10.  Blogger sends frustrated email to Team Baker trying to end the matter once and for all, he then emails Team Hasbro and other members of Team Baker saying: "please leave me alone".  Then because he really has nowhere else to turn because he can't seem to make Team Baker understand what he is saying – he posts everything to the blog – including any original typos in his emails. In his circumstances, he felt bullied and intimidated and this was his only course of action left.  Thumbs up to blogger here.  Many other bloggers would have posted the letter of demand as soon as they got it, he tried to resolve it amicably.  Again thumbs up for trying to bridge the apparent poor internal communications between Team Baker and Team Hasbro.  Half thumbs down for being a bit cheeky and telling the Team Baker partner he needs to learn Chinese but maybe thumbs up, too because according to Wikipedia, Mandarin Chinese is spoken by more than 1025 million speakers throughout the world and a grasp of this language would be invaluable for anyone really.

So at the end of the day – possibly good motives, wrong, overly heavy-handed approach.  There were other ways to resolve this situation and the way it was done looks just like bullying, plain and simple. As mentioned above, for many lawyers, the Goon Squad tactic is entirely defensible and normal - but they really have to see how it will be perceived by non-lawyers or ordinary people.

In terms of lessons learned, I guess we just need to look at the growing list of links below:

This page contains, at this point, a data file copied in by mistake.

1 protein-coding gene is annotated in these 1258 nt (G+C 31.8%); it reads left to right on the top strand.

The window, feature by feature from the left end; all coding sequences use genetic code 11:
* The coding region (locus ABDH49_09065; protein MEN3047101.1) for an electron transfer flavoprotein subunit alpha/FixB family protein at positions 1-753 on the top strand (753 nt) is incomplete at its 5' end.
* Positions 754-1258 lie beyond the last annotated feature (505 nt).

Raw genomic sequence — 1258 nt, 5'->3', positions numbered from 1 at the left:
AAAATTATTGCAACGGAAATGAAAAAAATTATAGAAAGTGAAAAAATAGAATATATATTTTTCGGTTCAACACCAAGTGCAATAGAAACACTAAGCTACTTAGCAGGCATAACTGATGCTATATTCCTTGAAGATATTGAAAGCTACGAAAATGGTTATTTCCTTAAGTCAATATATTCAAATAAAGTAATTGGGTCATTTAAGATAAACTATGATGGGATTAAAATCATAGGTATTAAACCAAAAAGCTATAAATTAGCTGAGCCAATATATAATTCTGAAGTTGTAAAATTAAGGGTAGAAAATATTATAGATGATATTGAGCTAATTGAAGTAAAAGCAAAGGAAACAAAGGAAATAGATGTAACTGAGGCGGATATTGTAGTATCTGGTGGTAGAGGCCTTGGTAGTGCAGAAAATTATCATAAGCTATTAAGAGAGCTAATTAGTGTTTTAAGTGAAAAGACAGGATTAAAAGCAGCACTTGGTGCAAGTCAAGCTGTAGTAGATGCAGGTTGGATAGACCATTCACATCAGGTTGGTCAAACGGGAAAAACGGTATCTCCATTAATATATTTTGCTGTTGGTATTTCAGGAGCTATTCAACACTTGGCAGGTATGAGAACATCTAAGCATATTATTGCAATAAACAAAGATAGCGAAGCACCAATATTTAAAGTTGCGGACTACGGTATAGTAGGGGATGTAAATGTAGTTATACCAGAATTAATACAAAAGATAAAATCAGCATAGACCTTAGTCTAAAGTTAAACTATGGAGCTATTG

1. Pretty good read. What really bothers me is that Hasbro outright lied to you instead of just being forward and asking for where you got your info. I am debating not buying NERF for a while due to this whole thing.

    1. I'm probably not buying nerf stuff out of boredom wiht their product line this year, but I can see what you are saying, but honestly, we are a very small percnetage of their market, and little kids won't give a shit about all this "adult politicing".

  2. Thinking about it, maybe Hasbro wanted to make an example of you. You're large enough to have an effect on the community, but small enough that they won't be alienating too large a section of their fanbase.

    1. Well if that was the case, they've certainly alienated that particular section of their fanbase that was larger than they anticipated...

  3. So what you're saying is... we're not getting Pinpoint sights? lol, I'm obviously kidding. That's not even a factor anymore.

    Great article by crazybear. Fair, balanced, and not the Fox Slogan. Hope everything pans out in a positive way for you, Pocket. REGARDLESS of what happens to UT or Nerf or whatever, I just hope there's a positive resolve for you coming up quickly.

  4. ^I completely agree with Natster43. Just posted this on Nerf's facebook page:
    I have been a big fan of Nerf for a very long time. The products are always a quality that other brands can't match up to. However, I will not be purchasing any more products from Hasbro because of what happened to Urban Taggers. Goodbye, Hasbro. From now on, I will be taking my business elsewhere.

  5. I encourage anyone seriously concerned with this issue to read the whole article: don't just scroll down here and see what people have said; put that TL;DR crap in the recycling bin for ten minutes and READ it!

    Although I must admit here that the only point I disagree on is "OK, the Team Hasbro look kind of bad here but I suppose that was the only way they thought they'd get the address" - it was a cruel DECEPTION to get what they wanted. Surely there must have been some other way which was either more honest, or at least a direct/blunt approach that would have saved a majority of this drama from transpiring.

    I also stoicly believe that *although to a point, it was fair enough to ask politely to take said leaked information down, to which Pocket complied and furthermore tried to be helpful about it* - the fact is the way the entire scenario has been handled from start to (the bitter) finish is unnacceptable.